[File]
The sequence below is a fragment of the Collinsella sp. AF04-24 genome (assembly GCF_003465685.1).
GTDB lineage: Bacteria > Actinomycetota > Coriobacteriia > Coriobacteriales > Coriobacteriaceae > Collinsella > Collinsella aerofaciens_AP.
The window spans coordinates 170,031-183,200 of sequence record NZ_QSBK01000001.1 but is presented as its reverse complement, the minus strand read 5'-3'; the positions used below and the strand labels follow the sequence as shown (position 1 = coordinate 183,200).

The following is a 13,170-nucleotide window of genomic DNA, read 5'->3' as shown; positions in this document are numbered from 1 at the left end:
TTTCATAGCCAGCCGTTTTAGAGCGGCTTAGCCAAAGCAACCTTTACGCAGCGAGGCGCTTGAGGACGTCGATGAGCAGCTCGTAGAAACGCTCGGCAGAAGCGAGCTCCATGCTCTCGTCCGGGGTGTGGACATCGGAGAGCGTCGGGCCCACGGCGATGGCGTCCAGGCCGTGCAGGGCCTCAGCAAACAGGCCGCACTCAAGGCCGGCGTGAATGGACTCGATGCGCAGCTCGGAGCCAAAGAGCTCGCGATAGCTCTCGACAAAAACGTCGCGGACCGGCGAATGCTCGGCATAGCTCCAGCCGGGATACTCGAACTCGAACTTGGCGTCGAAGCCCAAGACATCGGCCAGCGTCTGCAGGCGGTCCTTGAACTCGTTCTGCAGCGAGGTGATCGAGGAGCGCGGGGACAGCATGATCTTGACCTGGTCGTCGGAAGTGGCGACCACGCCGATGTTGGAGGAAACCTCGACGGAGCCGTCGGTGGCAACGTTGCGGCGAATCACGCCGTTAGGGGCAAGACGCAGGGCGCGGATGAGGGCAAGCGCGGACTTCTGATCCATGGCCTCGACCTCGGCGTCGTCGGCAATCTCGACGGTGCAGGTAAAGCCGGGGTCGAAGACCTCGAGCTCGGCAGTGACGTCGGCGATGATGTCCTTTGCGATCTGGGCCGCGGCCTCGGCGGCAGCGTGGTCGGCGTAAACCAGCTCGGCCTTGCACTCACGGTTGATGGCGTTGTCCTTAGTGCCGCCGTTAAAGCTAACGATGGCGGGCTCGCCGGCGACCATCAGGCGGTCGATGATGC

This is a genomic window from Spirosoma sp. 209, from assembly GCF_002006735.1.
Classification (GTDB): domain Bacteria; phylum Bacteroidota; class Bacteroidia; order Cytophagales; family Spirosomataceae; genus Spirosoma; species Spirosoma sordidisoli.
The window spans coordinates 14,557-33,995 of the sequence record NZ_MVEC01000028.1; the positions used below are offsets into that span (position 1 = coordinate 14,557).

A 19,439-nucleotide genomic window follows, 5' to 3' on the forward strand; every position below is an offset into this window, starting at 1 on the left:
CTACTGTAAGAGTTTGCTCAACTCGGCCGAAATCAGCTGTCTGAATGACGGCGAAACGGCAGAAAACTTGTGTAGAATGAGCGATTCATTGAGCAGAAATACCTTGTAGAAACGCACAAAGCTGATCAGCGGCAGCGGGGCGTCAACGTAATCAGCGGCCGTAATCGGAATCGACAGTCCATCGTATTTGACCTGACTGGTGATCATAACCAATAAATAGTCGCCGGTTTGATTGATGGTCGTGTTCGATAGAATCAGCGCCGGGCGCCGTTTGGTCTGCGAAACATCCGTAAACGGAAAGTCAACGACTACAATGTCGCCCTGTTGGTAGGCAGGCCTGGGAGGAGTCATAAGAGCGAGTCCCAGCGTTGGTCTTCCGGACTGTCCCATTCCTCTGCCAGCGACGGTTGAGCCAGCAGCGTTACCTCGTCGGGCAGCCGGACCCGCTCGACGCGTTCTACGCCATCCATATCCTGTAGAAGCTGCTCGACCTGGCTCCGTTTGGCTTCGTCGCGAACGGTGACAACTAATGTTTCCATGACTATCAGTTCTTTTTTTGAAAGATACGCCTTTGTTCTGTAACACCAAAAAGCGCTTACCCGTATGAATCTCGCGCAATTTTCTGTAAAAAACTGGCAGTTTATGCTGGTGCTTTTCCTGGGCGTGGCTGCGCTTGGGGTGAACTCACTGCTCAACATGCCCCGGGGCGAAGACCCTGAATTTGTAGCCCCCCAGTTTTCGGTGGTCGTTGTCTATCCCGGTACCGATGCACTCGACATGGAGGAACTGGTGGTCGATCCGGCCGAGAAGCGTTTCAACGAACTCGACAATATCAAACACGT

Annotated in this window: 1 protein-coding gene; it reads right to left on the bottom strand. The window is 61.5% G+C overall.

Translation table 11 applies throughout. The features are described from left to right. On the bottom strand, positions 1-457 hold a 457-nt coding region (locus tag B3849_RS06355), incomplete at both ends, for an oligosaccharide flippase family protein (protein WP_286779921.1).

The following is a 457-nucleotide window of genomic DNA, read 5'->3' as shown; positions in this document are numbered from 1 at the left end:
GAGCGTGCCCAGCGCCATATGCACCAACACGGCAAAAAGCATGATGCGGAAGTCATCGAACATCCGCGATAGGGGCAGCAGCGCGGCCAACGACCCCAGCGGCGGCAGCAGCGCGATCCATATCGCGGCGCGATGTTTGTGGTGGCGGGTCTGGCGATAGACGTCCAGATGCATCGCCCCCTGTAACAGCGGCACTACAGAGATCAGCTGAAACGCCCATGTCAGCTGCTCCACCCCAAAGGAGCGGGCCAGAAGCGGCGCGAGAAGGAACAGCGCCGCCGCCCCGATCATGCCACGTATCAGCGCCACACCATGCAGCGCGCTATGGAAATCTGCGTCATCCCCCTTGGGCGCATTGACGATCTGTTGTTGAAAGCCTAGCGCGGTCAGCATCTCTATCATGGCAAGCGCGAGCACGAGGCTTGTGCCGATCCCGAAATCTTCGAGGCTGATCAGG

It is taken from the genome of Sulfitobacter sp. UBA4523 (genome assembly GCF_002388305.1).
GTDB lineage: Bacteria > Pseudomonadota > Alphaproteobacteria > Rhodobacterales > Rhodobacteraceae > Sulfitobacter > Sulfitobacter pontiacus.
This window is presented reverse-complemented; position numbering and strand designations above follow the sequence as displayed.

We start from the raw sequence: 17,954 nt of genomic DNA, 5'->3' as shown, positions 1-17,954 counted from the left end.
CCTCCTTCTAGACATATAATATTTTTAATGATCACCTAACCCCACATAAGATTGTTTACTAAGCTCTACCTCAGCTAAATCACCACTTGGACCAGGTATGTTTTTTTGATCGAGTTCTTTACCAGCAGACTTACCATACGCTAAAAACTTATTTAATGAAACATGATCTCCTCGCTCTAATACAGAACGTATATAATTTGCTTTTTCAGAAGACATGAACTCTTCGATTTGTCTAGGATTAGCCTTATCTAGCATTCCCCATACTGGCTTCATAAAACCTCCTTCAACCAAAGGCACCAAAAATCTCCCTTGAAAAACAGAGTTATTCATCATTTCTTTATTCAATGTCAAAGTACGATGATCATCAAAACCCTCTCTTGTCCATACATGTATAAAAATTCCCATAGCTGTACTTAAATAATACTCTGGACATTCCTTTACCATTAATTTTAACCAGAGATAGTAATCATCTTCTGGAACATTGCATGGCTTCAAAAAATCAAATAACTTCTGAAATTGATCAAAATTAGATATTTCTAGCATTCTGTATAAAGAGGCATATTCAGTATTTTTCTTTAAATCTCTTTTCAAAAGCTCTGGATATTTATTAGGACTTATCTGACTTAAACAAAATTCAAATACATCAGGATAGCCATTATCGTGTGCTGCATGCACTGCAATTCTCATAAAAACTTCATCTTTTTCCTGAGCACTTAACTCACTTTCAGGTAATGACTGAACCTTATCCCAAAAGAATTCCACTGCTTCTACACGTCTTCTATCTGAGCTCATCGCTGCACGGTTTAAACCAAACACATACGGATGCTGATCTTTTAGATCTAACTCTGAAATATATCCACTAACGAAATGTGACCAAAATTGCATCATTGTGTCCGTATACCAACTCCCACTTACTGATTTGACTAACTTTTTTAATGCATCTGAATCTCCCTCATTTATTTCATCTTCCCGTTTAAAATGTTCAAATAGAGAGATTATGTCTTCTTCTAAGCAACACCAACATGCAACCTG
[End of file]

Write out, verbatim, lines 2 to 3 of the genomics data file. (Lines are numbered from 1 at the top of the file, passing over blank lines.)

GTDB lineage: Bacteria > Actinomycetota > Coriobacteriia > Coriobacteriales > Coriobacteriaceae > Collinsella > Collinsella aerofaciens_AP.
The window spans coordinates 170,031-183,200 of sequence record NZ_QSBK01000001.1 but is presented as its reverse complement, the minus strand read 5'-3'; the positions used below and the strand labels follow the sequence as shown (position 1 = coordinate 183,200).